Jamdudum coquit, et patula pecus oranc sub ulmo est. 'v. 
Unus ait comitum. "VerumneV itane ? ocius adsit 
Hue aliquis ! nemon' ?" Turgoseit vitrca bilis, 
Finditur, Arcadise pecuaria rudere dicas. 



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Jam liber ot bicolor positia mcmbrana caplllis, 
Inquo manus chartro nodoaaquo vonit arundo. 
Tunc qucritur, crassus calamo quod pcndcat humor, 
Nigra quod infusa vancscat sopia lyinpha; 
Dilutas quoritur gcuunet quod fistula guttas. 

O miser ! inquo dies ultra miser, huccino rorum 
Venimus? at cur non potius, tencroquo columbo 
Et similis regum pucris, papparo niinutura 
Poscis, ct iratus mamm:c lallare recusas ? 
" An tali studoam calamo ?" Cui verba ? quid istas 
Succinis ambages ? tibi luditur ; cflluis amens. 
Contemncrc : sonat vitium pcrcussa, maligne 
Respondot viridi non cocta fidclia limo. 
Udum et mollc lutum oa, nunc, nunc properandus ot acri 
Fingendus sine fine rota. 

Persius, Sat. 111., V. 1-24. 

1. What was the Roman division of the day and night? 
How was the period of noon determined before the use of 
dial i ? To whom has the introduction of dials at Rome been 
ascribed ? What other mode of measuring time ? What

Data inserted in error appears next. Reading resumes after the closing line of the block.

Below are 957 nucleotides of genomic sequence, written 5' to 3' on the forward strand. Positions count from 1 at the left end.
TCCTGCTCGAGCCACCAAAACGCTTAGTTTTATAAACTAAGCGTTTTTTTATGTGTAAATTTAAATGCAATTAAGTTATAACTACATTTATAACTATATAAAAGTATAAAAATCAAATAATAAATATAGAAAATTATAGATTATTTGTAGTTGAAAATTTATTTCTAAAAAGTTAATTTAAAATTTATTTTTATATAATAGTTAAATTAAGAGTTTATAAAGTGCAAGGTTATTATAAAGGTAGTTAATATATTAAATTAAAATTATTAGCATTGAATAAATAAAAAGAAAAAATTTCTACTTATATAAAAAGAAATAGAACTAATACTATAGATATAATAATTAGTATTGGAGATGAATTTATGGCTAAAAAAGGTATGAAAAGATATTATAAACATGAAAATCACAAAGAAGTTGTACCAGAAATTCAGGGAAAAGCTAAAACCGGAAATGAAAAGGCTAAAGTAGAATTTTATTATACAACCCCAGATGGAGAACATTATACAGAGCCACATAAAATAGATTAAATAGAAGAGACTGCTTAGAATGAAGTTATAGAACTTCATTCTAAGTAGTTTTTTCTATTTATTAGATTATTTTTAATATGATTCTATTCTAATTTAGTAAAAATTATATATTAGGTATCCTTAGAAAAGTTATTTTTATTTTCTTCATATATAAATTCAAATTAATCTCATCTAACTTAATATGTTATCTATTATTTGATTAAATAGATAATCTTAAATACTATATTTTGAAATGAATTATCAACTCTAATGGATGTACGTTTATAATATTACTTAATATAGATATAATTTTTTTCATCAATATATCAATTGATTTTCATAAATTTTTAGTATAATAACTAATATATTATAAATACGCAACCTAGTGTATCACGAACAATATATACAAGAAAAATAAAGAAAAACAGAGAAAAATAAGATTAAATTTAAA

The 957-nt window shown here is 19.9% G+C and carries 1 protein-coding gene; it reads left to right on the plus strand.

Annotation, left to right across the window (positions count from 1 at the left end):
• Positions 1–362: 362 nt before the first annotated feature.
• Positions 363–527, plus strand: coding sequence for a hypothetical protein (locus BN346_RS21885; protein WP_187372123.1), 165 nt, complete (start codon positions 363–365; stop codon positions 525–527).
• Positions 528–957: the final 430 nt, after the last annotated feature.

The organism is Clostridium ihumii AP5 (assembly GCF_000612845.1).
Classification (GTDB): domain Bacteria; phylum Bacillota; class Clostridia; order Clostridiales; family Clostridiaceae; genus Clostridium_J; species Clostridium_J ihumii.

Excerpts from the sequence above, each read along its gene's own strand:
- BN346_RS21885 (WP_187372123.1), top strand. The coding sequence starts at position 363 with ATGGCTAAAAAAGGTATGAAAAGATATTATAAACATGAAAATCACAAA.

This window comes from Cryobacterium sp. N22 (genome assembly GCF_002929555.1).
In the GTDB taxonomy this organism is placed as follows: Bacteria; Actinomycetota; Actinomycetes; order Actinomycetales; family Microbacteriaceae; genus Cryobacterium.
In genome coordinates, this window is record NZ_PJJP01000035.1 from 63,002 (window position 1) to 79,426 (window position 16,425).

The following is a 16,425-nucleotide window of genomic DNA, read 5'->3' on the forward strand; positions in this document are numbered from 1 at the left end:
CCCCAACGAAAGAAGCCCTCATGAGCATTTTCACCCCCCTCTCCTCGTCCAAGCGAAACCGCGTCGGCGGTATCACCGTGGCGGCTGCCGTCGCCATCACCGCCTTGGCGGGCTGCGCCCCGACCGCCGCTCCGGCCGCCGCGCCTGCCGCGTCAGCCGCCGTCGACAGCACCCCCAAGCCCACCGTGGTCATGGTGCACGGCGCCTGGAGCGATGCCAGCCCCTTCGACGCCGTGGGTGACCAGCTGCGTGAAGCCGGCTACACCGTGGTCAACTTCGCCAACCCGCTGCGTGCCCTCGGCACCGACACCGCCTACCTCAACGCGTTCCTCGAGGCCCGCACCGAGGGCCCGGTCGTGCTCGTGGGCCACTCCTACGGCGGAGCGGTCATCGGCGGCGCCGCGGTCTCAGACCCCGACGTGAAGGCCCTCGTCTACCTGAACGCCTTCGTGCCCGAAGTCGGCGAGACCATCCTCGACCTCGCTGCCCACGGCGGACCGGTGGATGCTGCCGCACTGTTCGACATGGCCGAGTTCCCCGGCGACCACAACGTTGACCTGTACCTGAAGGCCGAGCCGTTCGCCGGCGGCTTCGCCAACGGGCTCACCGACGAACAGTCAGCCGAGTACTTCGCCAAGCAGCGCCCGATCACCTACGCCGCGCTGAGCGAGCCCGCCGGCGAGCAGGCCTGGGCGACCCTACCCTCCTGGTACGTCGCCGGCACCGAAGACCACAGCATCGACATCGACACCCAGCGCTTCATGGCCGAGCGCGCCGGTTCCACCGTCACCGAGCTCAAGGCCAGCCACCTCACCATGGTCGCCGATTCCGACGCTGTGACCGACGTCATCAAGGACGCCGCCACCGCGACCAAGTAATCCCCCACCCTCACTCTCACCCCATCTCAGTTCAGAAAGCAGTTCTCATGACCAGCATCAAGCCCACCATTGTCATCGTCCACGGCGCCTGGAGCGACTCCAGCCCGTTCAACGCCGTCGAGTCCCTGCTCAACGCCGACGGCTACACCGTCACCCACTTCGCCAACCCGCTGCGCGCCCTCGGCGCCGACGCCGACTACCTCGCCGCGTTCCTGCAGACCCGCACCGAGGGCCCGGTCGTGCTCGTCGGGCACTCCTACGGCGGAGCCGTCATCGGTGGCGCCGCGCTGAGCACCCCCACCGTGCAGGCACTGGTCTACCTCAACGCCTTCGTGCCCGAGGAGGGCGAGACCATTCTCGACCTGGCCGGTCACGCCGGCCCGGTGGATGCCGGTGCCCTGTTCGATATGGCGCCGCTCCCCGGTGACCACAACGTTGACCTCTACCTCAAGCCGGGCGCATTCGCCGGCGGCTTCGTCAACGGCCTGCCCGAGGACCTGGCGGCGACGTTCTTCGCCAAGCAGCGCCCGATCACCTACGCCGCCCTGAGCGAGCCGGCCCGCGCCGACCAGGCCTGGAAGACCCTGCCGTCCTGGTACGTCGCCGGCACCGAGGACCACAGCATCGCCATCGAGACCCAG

hour is indicated by quinta umbra ? IIow many linece wore 
there ? In what two senses may quinta hora bo taken ? 
Which do you prefer, and why ? 

2. Write notes on liber, mcmbrana, cliartce, arundo, and 
sepia ; and give an ticcount of other writing materials used 
by the Romans. Illustrate parts of this extract by parallels 
from Horace. 

3. Explain the terms sonat vitium pcrcussa, non cocta, 
fidelia, olla, amphora, urceus, udiuii lutum, acri rota. 
What was an obba? What was opus doliaret Expand 
EX'OF'FIG. Describe Sumian ware. 









Wini\$ttuii^ of Toronto* 



ANNUAL EXAMINATIONS: 1864. 



CANDIDATES FOR B.A. 



HONORS. 

LATIN. 



E, . / Rev. John MoCaul, LL.D. 



I. 



Translate : 



Tibi haec cruenta serta texuntur manu, 

Novena quae serpens ligat : 

Tibi har lyphoeus membra quae discors tulit, 

Qui rogna concussit lovis. 

Vectoris istic perfidi sanguis inest, 

Quem Nessus expirans d .dit. 

Oetaeus isto cinere defecit rogus, 

Qui virus Herculeum bibit. 

Piae sororis, impiae matris, facem 

Ultricis Althaeae vides. 

Reliquit istas invio plumas specu 

Harpyia, dum Zeten fugit. 

His adico pennas sauciae Stymphalidos, 

Lernaea passae spicula. 

Sonuistis, arae ! Tripodas agnosco meos, 

Favente commotos dea ' 

Video Triviae currus agiles, 

Non quos pleno lucida vultu 

Pernox agitat ; 

Sed quos facie luri da moesta, 

Cum, Thessalicis vexata minis, 

Coelum freno propiore legit. 




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Sic face tristem pallida lucem 

Funde per auras ! 

Horrore novo terre populos ; 

Inquo auxilium, Dictynna, tuum 

Pretiosa sonent aera Corinthi ! 

Tibi sanguineo cespite sacrum 

Solcmno daraus ! 

Tibi de medio rapta sepulcro 

Fax nocturnos sustulit ignes ; 

Tibi raota caput 

Flexa voces cervice dcdi ; 

Tibi funereo de more iacens 

Passes cingit vitta capillos ; 

Tibi iactatur 

Tristis Stygia ramus ab unda;